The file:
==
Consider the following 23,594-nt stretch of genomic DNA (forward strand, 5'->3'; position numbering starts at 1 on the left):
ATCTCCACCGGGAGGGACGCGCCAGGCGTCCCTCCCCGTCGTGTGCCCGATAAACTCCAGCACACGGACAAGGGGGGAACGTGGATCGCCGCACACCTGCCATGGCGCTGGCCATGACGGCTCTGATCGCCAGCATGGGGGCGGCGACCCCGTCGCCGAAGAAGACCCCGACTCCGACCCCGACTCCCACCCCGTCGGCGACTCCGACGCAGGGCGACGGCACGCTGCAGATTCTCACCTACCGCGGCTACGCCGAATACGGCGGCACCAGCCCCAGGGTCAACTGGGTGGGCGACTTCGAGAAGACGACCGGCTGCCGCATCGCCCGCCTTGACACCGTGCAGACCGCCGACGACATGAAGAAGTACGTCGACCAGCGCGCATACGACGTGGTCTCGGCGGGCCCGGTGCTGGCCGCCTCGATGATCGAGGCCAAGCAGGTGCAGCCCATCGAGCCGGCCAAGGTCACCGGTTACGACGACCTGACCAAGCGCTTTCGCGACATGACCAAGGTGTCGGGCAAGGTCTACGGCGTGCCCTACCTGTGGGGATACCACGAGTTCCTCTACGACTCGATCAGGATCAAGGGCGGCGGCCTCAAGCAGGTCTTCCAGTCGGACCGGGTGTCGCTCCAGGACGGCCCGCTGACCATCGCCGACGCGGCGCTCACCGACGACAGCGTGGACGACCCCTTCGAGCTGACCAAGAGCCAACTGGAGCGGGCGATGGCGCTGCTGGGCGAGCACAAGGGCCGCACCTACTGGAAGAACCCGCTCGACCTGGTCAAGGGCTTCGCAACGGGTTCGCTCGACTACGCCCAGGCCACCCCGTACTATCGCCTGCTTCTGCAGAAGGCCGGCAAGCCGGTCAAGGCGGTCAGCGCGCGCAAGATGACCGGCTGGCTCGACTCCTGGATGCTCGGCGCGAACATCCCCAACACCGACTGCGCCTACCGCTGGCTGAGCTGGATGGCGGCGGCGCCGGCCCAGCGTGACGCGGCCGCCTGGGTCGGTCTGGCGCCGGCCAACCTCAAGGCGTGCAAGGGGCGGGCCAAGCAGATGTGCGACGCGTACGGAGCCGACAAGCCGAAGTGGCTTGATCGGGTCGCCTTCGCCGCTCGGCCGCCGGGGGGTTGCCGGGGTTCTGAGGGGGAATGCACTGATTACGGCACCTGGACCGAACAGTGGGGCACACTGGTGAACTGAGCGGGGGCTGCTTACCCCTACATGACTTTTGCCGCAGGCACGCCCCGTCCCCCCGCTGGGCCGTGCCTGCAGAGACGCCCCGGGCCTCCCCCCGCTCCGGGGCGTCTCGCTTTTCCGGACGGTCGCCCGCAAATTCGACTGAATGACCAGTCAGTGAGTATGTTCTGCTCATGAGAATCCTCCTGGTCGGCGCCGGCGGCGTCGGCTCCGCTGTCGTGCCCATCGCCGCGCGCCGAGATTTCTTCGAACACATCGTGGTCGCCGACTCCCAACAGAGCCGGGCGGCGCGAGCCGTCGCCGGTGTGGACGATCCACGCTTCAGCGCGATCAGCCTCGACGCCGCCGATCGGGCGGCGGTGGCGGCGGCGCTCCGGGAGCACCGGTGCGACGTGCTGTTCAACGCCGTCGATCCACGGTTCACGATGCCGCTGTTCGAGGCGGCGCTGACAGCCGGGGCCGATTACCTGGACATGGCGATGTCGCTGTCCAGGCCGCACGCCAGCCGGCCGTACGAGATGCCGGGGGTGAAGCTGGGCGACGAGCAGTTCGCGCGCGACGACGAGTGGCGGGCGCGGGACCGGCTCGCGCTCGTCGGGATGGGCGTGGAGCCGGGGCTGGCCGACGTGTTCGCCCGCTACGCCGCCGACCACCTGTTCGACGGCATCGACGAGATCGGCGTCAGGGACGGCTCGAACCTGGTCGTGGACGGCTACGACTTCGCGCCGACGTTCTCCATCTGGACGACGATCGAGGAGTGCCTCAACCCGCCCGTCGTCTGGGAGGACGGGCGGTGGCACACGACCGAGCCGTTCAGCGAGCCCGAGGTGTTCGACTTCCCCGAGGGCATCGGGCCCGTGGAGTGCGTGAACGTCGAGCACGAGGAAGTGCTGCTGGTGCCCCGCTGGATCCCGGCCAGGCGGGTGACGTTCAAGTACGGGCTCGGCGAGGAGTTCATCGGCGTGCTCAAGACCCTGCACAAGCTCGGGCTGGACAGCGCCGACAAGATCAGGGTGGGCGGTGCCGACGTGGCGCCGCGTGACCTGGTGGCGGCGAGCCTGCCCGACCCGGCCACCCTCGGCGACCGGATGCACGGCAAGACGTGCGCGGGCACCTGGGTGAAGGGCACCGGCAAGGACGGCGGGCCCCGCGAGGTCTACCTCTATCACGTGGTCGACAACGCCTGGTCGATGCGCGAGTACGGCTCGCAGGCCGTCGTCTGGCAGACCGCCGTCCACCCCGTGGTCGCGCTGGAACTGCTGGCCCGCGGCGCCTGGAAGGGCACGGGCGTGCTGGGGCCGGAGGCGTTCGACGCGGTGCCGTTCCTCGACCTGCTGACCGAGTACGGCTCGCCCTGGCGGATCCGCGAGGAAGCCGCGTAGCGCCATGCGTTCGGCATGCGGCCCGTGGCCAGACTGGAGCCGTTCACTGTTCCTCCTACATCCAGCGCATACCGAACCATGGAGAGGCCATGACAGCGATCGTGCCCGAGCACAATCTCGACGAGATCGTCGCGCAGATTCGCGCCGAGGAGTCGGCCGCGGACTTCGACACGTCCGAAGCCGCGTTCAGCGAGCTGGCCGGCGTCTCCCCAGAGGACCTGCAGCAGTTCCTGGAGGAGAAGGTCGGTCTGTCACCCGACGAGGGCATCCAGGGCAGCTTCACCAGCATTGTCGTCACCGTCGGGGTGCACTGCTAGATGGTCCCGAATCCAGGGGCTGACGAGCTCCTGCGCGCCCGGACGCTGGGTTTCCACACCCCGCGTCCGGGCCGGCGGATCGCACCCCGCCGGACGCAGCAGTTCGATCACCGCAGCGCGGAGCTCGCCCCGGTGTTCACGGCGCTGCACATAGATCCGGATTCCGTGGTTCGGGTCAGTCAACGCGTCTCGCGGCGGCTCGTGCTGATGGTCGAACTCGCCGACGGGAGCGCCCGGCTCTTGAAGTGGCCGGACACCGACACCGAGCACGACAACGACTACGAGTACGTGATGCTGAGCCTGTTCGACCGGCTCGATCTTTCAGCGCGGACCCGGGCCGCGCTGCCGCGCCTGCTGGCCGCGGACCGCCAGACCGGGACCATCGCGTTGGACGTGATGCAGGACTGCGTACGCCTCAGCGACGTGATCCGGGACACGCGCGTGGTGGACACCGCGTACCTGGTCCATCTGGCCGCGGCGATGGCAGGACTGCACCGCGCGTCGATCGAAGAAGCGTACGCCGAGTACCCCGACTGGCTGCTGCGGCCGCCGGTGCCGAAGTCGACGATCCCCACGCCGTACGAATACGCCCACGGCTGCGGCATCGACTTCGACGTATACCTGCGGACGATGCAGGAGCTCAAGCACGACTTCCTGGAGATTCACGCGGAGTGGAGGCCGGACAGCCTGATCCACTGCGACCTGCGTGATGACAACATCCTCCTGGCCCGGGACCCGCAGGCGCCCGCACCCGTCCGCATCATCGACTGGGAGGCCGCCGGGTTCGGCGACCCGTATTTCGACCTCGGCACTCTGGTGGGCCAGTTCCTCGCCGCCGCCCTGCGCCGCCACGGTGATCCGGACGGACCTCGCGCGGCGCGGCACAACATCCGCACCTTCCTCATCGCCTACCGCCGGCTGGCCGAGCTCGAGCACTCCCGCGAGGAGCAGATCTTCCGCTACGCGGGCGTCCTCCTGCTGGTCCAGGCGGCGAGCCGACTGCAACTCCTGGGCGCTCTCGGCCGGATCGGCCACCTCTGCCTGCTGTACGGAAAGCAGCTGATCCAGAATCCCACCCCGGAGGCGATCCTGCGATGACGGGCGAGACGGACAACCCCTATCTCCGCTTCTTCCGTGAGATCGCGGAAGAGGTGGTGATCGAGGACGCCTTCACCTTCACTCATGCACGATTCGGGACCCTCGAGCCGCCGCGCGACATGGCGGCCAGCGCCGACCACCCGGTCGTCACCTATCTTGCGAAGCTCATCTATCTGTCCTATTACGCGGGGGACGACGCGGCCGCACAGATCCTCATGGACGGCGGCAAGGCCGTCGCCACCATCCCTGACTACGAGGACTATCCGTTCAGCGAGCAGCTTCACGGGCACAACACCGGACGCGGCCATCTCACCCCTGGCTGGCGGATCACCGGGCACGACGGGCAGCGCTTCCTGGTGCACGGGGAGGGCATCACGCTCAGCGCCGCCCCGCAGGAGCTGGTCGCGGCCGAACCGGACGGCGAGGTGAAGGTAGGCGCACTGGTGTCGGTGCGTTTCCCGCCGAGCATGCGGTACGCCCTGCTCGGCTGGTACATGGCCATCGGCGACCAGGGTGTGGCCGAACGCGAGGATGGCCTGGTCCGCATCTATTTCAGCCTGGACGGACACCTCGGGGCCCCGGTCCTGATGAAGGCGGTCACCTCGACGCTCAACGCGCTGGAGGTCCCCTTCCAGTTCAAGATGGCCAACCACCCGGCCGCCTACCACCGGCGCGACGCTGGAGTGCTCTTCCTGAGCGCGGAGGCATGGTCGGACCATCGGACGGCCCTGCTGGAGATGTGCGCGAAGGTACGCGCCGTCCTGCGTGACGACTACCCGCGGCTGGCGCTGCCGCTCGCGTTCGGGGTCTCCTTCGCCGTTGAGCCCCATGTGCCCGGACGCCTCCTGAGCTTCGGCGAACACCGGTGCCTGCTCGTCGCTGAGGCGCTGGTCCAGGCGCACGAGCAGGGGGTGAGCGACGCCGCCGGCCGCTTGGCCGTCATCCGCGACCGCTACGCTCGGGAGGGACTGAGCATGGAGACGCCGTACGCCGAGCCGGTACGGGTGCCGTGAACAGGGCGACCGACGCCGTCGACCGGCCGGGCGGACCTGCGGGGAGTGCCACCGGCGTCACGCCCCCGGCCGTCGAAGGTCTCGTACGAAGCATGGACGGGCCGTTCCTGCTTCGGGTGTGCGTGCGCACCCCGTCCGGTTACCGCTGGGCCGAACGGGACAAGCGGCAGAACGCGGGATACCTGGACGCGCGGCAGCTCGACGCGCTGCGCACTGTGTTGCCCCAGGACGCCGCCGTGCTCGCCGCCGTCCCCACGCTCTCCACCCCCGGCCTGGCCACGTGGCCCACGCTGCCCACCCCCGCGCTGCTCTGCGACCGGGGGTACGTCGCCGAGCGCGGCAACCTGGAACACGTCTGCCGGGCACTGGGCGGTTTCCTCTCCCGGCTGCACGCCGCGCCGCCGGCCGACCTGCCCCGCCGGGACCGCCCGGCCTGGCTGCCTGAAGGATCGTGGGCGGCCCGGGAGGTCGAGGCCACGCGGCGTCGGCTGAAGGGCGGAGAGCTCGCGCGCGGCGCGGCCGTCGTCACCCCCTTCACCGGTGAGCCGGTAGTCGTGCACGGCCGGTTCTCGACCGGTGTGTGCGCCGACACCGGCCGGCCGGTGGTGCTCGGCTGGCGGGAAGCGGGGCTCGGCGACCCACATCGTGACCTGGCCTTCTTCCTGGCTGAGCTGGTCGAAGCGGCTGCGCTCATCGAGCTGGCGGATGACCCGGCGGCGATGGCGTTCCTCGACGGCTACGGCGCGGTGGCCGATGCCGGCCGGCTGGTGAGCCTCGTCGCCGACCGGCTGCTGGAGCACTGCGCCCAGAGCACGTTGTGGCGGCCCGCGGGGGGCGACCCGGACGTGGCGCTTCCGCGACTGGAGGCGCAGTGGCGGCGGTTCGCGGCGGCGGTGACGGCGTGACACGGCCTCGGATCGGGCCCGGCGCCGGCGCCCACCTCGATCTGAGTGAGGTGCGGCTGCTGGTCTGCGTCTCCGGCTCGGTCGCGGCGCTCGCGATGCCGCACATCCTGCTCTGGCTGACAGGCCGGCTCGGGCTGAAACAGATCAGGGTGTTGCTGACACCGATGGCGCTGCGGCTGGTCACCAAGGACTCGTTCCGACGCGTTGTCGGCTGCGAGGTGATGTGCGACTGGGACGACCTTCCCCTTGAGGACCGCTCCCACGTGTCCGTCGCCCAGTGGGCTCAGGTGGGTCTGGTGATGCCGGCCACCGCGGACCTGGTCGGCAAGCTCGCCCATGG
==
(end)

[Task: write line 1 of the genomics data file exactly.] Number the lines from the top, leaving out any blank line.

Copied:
Consider the following 23,594-nt stretch of genomic DNA (forward strand, 5'->3'; position numbering starts at 1 on the left):